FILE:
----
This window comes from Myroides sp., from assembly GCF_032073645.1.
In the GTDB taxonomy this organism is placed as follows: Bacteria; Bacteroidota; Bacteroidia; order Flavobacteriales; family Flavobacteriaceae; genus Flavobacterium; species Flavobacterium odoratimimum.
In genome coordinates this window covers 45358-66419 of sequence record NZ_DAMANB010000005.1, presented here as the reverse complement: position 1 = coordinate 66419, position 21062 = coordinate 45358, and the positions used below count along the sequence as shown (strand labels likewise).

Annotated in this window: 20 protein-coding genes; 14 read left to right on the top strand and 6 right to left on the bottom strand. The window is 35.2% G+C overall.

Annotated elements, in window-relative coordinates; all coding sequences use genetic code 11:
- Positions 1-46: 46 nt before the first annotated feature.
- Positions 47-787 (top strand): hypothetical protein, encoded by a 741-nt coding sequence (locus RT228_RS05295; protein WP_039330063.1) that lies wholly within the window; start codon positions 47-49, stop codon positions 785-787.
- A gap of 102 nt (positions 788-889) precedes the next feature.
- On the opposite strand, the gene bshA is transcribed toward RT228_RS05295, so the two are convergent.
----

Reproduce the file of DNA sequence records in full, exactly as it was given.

This window comes from Myroides sp., from assembly GCF_032073645.1.
In the GTDB taxonomy this organism is placed as follows: Bacteria; Bacteroidota; Bacteroidia; order Flavobacteriales; family Flavobacteriaceae; genus Flavobacterium; species Flavobacterium odoratimimum.
In genome coordinates this window covers 45358-66419 of sequence record NZ_DAMANB010000005.1, presented here as the reverse complement: position 1 = coordinate 66419, position 21062 = coordinate 45358, and the positions used below count along the sequence as shown (strand labels likewise).

Annotated in this window: 20 protein-coding genes; 14 read left to right on the top strand and 6 right to left on the bottom strand. The window is 35.2% G+C overall.

Annotated elements, in window-relative coordinates; all coding sequences use genetic code 11:
- Positions 1-46: 46 nt before the first annotated feature.
- Positions 47-787 (top strand): hypothetical protein, encoded by a 741-nt coding sequence (locus RT228_RS05295; protein WP_039330063.1) that lies wholly within the window; start codon positions 47-49, stop codon positions 785-787.
- A gap of 102 nt (positions 788-889) precedes the next feature.
- On the opposite strand, the gene bshA is transcribed toward RT228_RS05295, so the two are convergent.